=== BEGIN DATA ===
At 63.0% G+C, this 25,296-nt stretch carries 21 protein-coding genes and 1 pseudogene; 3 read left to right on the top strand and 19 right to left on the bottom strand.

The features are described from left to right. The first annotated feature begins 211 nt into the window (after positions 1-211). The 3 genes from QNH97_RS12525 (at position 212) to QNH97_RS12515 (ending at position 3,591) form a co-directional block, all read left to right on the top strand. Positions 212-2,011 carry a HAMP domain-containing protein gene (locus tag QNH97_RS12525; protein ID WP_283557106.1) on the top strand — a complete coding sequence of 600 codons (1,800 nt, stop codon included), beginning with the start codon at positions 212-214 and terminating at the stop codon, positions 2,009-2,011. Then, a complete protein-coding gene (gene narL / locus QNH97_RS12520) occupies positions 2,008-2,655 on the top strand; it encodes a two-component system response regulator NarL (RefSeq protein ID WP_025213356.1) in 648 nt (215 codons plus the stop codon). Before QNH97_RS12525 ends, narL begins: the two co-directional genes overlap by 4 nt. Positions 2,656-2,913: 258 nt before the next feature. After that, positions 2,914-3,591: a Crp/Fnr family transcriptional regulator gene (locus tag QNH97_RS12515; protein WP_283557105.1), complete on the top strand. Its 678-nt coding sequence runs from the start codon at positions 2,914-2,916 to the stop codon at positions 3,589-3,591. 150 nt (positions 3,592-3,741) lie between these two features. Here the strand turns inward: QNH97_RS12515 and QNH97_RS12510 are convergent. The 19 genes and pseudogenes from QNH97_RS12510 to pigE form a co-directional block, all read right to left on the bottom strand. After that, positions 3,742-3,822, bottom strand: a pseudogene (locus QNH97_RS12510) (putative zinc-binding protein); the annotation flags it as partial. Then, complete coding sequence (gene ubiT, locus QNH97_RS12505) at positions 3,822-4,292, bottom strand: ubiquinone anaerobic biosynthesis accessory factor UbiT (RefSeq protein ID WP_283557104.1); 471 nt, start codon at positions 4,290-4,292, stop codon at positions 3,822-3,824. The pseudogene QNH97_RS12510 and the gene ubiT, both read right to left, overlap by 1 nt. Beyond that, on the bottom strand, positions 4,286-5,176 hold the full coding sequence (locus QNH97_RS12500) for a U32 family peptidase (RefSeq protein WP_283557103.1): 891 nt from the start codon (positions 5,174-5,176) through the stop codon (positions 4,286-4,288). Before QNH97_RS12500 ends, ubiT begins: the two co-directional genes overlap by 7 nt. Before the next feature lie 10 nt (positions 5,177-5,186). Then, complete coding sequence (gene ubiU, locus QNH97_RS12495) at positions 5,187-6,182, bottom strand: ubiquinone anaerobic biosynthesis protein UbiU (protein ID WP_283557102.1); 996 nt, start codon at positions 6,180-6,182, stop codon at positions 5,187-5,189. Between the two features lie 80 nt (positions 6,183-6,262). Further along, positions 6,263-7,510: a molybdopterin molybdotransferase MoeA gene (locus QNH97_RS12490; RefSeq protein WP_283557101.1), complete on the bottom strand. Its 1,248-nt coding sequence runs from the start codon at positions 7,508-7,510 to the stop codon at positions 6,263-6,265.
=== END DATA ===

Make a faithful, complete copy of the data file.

At 63.0% G+C, this 25,296-nt stretch carries 21 protein-coding genes and 1 pseudogene; 3 read left to right on the top strand and 19 right to left on the bottom strand.

The features are described from left to right. The first annotated feature begins 211 nt into the window (after positions 1-211). The 3 genes from QNH97_RS12525 (at position 212) to QNH97_RS12515 (ending at position 3,591) form a co-directional block, all read left to right on the top strand. Positions 212-2,011 carry a HAMP domain-containing protein gene (locus tag QNH97_RS12525; protein ID WP_283557106.1) on the top strand — a complete coding sequence of 600 codons (1,800 nt, stop codon included), beginning with the start codon at positions 212-214 and terminating at the stop codon, positions 2,009-2,011. Then, a complete protein-coding gene (gene narL / locus QNH97_RS12520) occupies positions 2,008-2,655 on the top strand; it encodes a two-component system response regulator NarL (RefSeq protein ID WP_025213356.1) in 648 nt (215 codons plus the stop codon). Before QNH97_RS12525 ends, narL begins: the two co-directional genes overlap by 4 nt. Positions 2,656-2,913: 258 nt before the next feature. After that, positions 2,914-3,591: a Crp/Fnr family transcriptional regulator gene (locus tag QNH97_RS12515; protein WP_283557105.1), complete on the top strand. Its 678-nt coding sequence runs from the start codon at positions 2,914-2,916 to the stop codon at positions 3,589-3,591. 150 nt (positions 3,592-3,741) lie between these two features. Here the strand turns inward: QNH97_RS12515 and QNH97_RS12510 are convergent. The 19 genes and pseudogenes from QNH97_RS12510 to pigE form a co-directional block, all read right to left on the bottom strand. After that, positions 3,742-3,822, bottom strand: a pseudogene (locus QNH97_RS12510) (putative zinc-binding protein); the annotation flags it as partial. Then, complete coding sequence (gene ubiT, locus QNH97_RS12505) at positions 3,822-4,292, bottom strand: ubiquinone anaerobic biosynthesis accessory factor UbiT (RefSeq protein ID WP_283557104.1); 471 nt, start codon at positions 4,290-4,292, stop codon at positions 3,822-3,824. The pseudogene QNH97_RS12510 and the gene ubiT, both read right to left, overlap by 1 nt. Beyond that, on the bottom strand, positions 4,286-5,176 hold the full coding sequence (locus QNH97_RS12500) for a U32 family peptidase (RefSeq protein WP_283557103.1): 891 nt from the start codon (positions 5,174-5,176) through the stop codon (positions 4,286-4,288). Before QNH97_RS12500 ends, ubiT begins: the two co-directional genes overlap by 7 nt. Before the next feature lie 10 nt (positions 5,177-5,186). Then, complete coding sequence (gene ubiU, locus QNH97_RS12495) at positions 5,187-6,182, bottom strand: ubiquinone anaerobic biosynthesis protein UbiU (protein ID WP_283557102.1); 996 nt, start codon at positions 6,180-6,182, stop codon at positions 5,187-5,189. Between the two features lie 80 nt (positions 6,183-6,262). Further along, positions 6,263-7,510: a molybdopterin molybdotransferase MoeA gene (locus QNH97_RS12490; RefSeq protein WP_283557101.1), complete on the bottom strand. Its 1,248-nt coding sequence runs from the start codon at positions 7,508-7,510 to the stop codon at positions 6,263-6,265.